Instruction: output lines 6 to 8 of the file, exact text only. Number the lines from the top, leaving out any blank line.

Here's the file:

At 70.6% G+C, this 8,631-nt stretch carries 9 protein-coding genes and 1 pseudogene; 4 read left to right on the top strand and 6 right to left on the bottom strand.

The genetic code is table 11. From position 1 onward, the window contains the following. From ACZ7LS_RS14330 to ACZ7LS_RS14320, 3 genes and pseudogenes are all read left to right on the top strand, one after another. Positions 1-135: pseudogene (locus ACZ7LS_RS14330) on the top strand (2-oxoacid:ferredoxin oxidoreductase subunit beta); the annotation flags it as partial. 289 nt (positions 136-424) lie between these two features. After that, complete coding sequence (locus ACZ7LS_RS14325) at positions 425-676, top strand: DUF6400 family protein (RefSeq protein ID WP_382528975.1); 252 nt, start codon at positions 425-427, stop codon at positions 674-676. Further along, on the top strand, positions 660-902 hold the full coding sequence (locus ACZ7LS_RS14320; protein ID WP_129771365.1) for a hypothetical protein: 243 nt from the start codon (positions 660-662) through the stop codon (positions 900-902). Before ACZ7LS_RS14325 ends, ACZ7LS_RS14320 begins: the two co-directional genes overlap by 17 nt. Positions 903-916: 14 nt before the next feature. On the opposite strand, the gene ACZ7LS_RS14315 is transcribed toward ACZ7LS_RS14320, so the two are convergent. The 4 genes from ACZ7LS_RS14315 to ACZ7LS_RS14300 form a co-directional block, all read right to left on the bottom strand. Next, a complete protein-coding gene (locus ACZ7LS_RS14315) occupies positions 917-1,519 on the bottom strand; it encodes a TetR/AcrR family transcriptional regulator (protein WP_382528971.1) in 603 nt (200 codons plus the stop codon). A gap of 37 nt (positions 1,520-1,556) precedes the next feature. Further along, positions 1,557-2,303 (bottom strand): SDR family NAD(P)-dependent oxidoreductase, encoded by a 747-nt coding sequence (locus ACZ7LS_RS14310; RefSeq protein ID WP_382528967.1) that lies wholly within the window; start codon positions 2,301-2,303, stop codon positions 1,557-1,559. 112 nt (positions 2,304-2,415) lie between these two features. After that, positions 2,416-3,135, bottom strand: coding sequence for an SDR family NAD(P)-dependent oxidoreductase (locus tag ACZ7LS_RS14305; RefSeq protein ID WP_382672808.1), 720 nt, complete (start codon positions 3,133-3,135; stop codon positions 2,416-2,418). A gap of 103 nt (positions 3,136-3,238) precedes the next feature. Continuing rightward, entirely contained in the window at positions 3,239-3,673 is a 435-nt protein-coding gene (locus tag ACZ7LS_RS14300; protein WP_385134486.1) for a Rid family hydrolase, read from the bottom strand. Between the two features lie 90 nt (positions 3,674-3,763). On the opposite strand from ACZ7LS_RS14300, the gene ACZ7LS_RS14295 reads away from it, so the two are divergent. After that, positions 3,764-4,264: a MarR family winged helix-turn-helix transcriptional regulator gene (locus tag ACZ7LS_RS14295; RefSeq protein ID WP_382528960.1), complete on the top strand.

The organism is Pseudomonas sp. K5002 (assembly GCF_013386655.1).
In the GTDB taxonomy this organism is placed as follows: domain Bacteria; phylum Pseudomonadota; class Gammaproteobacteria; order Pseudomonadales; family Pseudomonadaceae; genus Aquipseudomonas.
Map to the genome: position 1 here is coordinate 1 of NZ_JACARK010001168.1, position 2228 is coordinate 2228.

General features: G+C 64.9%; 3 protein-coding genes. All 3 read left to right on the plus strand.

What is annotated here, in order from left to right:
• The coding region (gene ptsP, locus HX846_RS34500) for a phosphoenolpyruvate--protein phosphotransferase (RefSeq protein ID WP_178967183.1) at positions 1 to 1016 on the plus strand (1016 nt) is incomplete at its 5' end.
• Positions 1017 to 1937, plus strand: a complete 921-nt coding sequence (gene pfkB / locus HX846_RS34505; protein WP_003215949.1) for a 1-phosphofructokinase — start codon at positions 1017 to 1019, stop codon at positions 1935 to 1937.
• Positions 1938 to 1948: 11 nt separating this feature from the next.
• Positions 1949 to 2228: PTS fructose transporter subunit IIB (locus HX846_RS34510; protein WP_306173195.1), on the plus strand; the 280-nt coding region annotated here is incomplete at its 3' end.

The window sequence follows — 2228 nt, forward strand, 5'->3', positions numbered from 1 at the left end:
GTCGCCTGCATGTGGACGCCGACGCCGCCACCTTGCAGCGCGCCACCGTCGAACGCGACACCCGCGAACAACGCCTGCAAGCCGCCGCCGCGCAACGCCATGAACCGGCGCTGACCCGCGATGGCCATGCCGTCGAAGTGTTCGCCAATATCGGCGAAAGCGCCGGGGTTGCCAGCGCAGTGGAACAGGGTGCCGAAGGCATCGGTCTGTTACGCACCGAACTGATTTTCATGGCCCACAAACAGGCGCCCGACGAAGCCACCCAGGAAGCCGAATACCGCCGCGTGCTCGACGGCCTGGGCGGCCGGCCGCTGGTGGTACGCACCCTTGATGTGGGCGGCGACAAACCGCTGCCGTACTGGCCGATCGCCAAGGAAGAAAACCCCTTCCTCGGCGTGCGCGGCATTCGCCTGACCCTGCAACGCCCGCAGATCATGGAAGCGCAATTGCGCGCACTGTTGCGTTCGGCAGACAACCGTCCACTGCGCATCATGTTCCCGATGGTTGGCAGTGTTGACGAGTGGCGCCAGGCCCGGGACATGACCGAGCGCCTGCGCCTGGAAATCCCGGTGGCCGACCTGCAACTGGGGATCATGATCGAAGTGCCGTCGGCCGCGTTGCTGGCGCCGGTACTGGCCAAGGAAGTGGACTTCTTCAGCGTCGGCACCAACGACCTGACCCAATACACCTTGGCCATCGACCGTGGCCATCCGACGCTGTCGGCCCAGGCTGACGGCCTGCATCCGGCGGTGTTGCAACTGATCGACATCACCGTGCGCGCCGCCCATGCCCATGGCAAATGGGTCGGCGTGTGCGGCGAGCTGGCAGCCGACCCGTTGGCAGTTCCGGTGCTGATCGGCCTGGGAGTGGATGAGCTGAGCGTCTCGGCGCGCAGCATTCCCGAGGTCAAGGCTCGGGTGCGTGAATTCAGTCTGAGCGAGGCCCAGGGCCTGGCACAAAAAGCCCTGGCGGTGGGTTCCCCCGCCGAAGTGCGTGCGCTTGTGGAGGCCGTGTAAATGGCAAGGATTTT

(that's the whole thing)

General features: G+C 64.9%; 3 protein-coding genes. All 3 read left to right on the plus strand.

What is annotated here, in order from left to right:
• The coding region (gene ptsP, locus HX846_RS34500) for a phosphoenolpyruvate--protein phosphotransferase (RefSeq protein ID WP_178967183.1) at positions 1 to 1016 on the plus strand (1016 nt) is incomplete at its 5' end.